Knee pain is a commonly encountered complaint along a multitude of settings, including primary care, urgent care, emergency medicine and orthopedics. Today, we will review one of the most common orthopedic knee injuries as well as discuss pearls associated.


As we will recall from our clinical anatomy course, the meniscus is a cartilaginous structure that is located in the knee joint between the medial and lateral femoral condyles. The meniscus itself is composed of a body, anterior horn, posterior horn. The medial meniscus is attached to the MCL.



The function of the meniscus is to provide stabilization for the knee during movement, aid in lubrication of the joint in general, and distribute force across the knee (Schwartz, 2016).


In older patients, meniscus tears are more likely to be chronic and due to degenerative changes. Overall, tears are more common in patients between age 30 and 50. The medial meniscus is more commonly injured due to its’ reduced mobility. Traumatic tears related to sports are more likely in patients less than 40 years of age, with up to 90% during athletic competition, making it one of the most common orthopedic injuries.


In terms of mechanism of injury, the meniscus is usually torn via a twisting motion of the knee while the foot is planted. It is also possible with hyperflexion of the knee. It is important to note that in older patients, even minimal trauma can tear the meniscus.


Risk factors for a meniscus tear include older age, obesity, and athletics. Sports that are high risk include soccer, basketball, and football as there is a high amount of pivoting while the foot is planted, which is the main mechanism for injury.


The history may illicit a recent injury, or in older patients, the injury may not be as clear. As discussed above, there may be a history of noncontact twisting or hyperflexion. Swelling typically does not manifest until about 24 hours post injury. Patient may complain of knee pain on the impacted side.


Pain may be worse with climbing stairs or squatting. The patient may complain of a sensation of “locking”, audible popping. Patients may also complain of a sensation of the knee “giving out”. Pain and instability may be worse with ambulation over an uneven surface.


The examination of the knee is very important and should be mastered by all clinicians, particularly those who encounter orthopedic complaints frequently. Observing the patient’s gait initially is helpful. Inspection for effusion, swelling, or deformity can be accomplished while the history is taken. Palpation in the quadriceps, pre-patellar bursa, patella, and other areas of the knee should assess for pain, fluid, or presence of effusion. Presence of medial or lateral joint line tenderness can help narrow down the diagnosis.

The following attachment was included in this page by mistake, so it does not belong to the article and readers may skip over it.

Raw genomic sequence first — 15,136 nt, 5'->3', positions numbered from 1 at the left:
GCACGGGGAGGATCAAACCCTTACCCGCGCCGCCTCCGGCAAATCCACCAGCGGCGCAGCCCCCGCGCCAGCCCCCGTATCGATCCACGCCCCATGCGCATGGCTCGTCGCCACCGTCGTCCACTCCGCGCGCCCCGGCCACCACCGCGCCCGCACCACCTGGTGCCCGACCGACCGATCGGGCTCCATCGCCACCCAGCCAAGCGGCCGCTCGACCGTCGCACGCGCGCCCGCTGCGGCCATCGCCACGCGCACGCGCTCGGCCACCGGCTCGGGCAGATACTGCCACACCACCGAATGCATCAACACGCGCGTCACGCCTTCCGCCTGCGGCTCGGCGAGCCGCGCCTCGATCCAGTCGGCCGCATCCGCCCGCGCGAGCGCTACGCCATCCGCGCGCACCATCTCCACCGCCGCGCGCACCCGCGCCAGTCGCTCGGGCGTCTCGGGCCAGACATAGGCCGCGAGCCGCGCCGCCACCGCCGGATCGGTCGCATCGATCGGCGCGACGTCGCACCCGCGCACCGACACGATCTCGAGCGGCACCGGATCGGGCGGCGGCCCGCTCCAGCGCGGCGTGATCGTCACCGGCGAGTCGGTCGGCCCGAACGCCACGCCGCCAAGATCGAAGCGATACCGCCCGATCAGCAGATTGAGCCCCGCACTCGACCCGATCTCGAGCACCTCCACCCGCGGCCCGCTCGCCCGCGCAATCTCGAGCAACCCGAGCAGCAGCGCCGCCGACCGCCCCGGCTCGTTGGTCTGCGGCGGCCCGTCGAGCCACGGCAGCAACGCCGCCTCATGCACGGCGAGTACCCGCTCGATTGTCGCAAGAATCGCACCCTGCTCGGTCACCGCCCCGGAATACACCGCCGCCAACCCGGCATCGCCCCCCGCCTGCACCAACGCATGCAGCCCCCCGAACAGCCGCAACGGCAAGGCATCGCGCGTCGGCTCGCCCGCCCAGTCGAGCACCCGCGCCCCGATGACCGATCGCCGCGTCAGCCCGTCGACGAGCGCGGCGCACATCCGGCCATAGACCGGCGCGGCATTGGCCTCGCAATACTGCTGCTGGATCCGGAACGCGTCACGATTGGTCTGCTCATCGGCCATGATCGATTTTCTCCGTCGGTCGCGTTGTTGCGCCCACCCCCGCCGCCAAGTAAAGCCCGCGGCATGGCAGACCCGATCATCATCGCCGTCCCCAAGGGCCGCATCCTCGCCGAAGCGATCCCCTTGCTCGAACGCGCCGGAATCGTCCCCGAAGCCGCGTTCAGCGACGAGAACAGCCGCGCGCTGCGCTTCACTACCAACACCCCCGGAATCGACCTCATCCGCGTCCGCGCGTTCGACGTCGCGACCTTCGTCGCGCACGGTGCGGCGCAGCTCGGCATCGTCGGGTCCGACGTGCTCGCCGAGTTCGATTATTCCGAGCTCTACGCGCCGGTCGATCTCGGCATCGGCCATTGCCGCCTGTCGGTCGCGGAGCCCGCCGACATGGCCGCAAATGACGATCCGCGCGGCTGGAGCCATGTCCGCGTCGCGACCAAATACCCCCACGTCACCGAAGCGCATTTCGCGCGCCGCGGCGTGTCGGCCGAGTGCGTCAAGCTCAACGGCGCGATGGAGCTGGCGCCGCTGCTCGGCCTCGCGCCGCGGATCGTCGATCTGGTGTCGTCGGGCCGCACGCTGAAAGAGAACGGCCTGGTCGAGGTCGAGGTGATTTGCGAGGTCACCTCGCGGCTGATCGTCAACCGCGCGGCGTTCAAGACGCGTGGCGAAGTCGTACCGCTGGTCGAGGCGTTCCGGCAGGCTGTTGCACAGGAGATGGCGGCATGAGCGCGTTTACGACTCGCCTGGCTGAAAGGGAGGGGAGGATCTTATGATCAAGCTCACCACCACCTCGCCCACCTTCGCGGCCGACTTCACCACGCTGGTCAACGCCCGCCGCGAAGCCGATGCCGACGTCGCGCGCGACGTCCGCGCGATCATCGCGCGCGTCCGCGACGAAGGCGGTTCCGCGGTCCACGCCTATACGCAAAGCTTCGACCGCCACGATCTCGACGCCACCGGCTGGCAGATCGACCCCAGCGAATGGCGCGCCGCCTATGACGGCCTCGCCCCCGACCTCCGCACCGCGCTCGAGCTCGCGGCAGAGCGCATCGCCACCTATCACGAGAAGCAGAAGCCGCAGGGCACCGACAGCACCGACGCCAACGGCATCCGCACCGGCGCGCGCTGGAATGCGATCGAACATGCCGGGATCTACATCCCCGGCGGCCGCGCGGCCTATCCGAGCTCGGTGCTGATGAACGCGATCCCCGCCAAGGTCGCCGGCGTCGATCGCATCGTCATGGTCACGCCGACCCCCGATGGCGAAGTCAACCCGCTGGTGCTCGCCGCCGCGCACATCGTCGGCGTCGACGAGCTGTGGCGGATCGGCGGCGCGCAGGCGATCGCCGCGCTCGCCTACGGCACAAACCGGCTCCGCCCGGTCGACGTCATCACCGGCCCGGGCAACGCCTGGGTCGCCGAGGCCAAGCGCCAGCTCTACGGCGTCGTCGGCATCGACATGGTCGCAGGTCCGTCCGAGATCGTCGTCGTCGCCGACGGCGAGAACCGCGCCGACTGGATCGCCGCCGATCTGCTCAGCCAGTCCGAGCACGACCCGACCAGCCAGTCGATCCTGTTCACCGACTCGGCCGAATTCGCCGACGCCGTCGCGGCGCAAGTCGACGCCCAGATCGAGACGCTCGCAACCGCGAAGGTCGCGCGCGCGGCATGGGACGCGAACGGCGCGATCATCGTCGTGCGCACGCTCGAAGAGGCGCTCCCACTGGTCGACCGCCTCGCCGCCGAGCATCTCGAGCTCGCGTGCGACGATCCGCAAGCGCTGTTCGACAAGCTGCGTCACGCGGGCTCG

The McMurray’s test is performed with the patient laying on their back. The knee is grasped, and pressure is placed over the joint line. The leg is elevated and the examiner then rotates the foot to provide Varus or valgus stress on the knee. A positive test is an audible click or the patient endorsing pain in the area.


The Apley grind test is performed with the patient laying on their stomach. The patient then flexes the knee to a ninety-degree angle and the examiner provides downward compression on the tibia in a “grinding” fashion. Pain is a positive test.


The differential, depending on patient presentation and age, includes ACL tear, MCL/LCL tear, fracture, osteoarthritis, rheumatoid arthritis, and gout.

Although clinical exam can point toward a meniscus tear, the definitive test for diagnosis is the MRI. A plain film radiograph can rule out fracture if there is significant concern for trauma. A tear on MRI is identified by increased signaling in the meniscus. Interestingly, many meniscus tears are incidental and found on MRI because many tears in older patients may be chronic and asymptomatic.


The hallmark of treatment for a meniscal injury is rest, ice, compression, and elevation. Activity certainly should be limited during the acute setting. Intra-articular corticosteroid injections are a possibility for patients with degenerative tears.Small tears may be asymptomatic or may heal on their own. NSAIDs are first line therapy.


Surgery should be considered in specific settings, particularly in young patients with athletic injury, or with other concomitant ligament injuries. Physical therapy is important in the pre-operative and post-operative setting. A meniscectomy can remove the injured tissue, but is not without risks, as this can contribute to osteoarthritis later in life. A repair can be performed with surgical fixation, which is more desirable.


For athletes, the discussion is always related to return to play. For patients returning to sport, they should be pain free, have good strength via physical therapy, and can generally return to play in 3 to 6 months, depending on the nature of the tear.




Resources:

Schwartz, Jennifer (2016). Meniscal Injury. The 5 Minute Clinical Consult. Wolters Kluwer.


This article, blog, or podcast should not be used in any legal capacity whatsoever, including but not limited to establishing standard of care in a legal sense or as a basis of expert witness testimony.No guarantee is given regarding the accuracy of any statements or opinions made on the podcast or blog.